Part of me is sad children growing up today won't experience the same fear
I felt as a kid the first time I heard that one ghost story where the landline telephone
is used for terrorizing effect. You know the one: A mysterious and creepy caller
keeps ringing the baby sitter on the house phone asking if she's "checked the children."
Eventually, the baby sitter calls the police who trace the line only to deliver
the terrifying payoff: "It's coming from inside the house!"
I know, it doesn't really hold up, but that's because the mystery surrounding a
ringing telephone started to disappear with the advent of caller ID. The rise and
dominance of the smartphone almost makes us forget it was ever there. And with vast
numbers of families cashing in their landline for a family plan, a phone connected
to the wall with a wire will soon seem as outdated as dialing a number by spinning
a silver metal circle.
It is time to write the obituary for the landline. It was solid, it was trusty.
Calls weren't dropped. Young children could easily be taught how to dial for help.
It was a simple and solid design. It became part of our family. It's why a creepy
story about someone using it for sinister purposes seemed so chilling once upon
Nothing has really changed when it comes to placing a phone call, except for the
aesthetics. But to me, the landline's golden age was when it still resounded with
a sturdy, analog ring. Unlike its successor — the cordless phones of the '80s —
there was no battery, no shrill chirp. There was just the sound of a bell inside
a plastic case.
And while the iPhone has a decent impersonation of that classic ring, it's all synthetic
sheen. The real one had a weight, a vibration, an echo that announced a mystery:
Who's on the other end? There was only one way to ever find out.
No matter how convenient my smartphone is, no matter how cool it looks, my Samsung's
sedate, almost-apologetic vibrate function will never be able to compete with that.
// Jim Vickers
Frozen in Time
I may not remember my first purchase from the neighborhood ice cream truck, but
that sweet melody tempting and pulling me and my brother away from serious matters,
such as getting to the next level of Tetris or interrupting Barbie and Ken's umpteenth
walk down the aisle, is frozen in my brain to this day.
Hopping on our bikes or racing barefoot down the street (who had the time for shoes?)
with those stacks of quarters hot in our little hands were some of the best unexpected
moments of my youth. While I could never pinpoint when the ice cream man would show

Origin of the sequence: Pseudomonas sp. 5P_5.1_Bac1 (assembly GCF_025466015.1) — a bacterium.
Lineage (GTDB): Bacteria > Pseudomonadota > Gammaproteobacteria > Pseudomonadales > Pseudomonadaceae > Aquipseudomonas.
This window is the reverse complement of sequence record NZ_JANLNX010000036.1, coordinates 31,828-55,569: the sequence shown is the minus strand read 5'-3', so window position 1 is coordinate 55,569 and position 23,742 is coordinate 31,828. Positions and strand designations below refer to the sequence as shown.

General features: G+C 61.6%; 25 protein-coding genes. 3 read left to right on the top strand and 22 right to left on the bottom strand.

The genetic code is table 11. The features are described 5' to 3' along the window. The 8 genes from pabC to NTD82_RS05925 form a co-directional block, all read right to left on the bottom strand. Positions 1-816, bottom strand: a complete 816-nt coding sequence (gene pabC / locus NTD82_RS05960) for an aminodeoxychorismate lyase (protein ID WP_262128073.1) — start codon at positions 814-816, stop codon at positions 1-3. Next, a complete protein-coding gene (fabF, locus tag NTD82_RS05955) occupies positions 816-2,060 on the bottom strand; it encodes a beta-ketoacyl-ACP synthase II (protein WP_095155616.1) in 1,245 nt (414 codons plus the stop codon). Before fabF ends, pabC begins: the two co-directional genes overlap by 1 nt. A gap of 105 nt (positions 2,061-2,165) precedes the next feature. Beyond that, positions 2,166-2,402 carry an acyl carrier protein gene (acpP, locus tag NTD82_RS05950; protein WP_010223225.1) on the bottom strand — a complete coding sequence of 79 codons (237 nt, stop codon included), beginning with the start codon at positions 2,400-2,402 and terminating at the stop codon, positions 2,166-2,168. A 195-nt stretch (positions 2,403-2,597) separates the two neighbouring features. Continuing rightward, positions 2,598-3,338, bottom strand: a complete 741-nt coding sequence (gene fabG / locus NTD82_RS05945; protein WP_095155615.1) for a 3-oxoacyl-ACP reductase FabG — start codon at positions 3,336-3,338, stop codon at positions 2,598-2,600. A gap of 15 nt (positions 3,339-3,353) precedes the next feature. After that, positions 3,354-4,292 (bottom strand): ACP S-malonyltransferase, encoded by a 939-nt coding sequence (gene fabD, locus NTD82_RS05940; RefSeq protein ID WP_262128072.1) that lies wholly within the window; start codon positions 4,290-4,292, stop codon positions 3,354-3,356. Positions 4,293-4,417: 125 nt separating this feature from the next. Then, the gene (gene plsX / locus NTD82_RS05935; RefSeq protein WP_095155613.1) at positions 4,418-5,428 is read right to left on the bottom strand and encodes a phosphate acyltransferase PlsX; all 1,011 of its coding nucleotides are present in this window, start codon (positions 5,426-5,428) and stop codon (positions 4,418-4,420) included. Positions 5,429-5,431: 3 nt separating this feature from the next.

up blaring "Turkey in the Straw" or "Pop Goes the Weasel," I know I was always glad
when he did, offering his vast array of cold refreshments to me, my brother and
And when it came to selecting just one of those prepackaged novelties from the colorful
display lacquered to the side of the truck, it was one of the hardest decisions
My brother, on the other hand, always knew what he wanted without hesitation: the
Teenage Mutant Ninja Turtle popsicle complete with bubble gum eyes. I wavered: Did
I want the unusual, yet super-fun Choco Taco? What about the ScrewBall with the
added surprise of two gumballs at the bottom of the plastic cone? Or was I feeling
patriotic? Then how about the red, white and blue Firecracker? Oh, the agony.
Things are different now. I can drive myself to the grocery store, and I have the
funds to buy unlimited Drumsticks whenever I want. I can even track the locations
of local ice cream trucks on Facebook and Twitter.
But there's nothing like the luxury and
impulsiveness of hearing the harmonies of the ice cream truck streaming through
your window on a hot summer day. The next time you hear it, don't fight it. Grab
some change and celebrate your childhood. // Kim Schneider
On A Roll
If you're not using toilet paper for its intended purpose, you're probably using
it to communicate, which is weird. What makes this all the stranger is the message
you're sending by toilet papering someone's house is entirely a matter of context.
You can use toilet paper to simply get back at someone, maybe the girl who agreed
to be your homecoming date and then told you two weeks later she was going with
someone else. Other times it's an on-the-whim prank fueled by souped-up youth and
a warm summer night.
Often, it's used as a symbol of affection, like when underclassmen launch a cottony
assault on the homes of their graduating seniors so everyone knows an athlete —
a senior athlete at that — lives at the home. It's the one time you can challenge
their superiority without the fear of any repercussions.
These are the sort of shenanigans that thrive among teens in the suburbs, and to
be truthful, toilet papering is as thrilling as it is silly.
If you've ever taken part in a late-night TP campaign, you still remember it: The
soft thud of rolls bouncing against houses, the rustle of the leaves as it sails
past tree branches. You know you're doing something you shouldn't, wide out in the
open of a neighborhood that has fallen into its nightly slumber — one that will
be packed with kids and dogs and people who will see your
handiwork by morning.
Especially in this anti-bullying age, toilet paper in your front-yard trees is two-ply
soft. (By the way, double rolls work best since it's going to last longer in that
30-foot maple.) It's a prank. No eggs, no foul.
Is it annoying, yes. But harmful, no. It signals to the rest of the neighborhood
that somebody lives here. Somebody worth raiding your bathroom of its most precious
commodity. Somebody worth piling seven kids into a Chevy Cavalier. Somebody you'll
risk a vandalism charge for — or at least the embarrassment of getting caught and
having to clean it up in broad daylight. // JV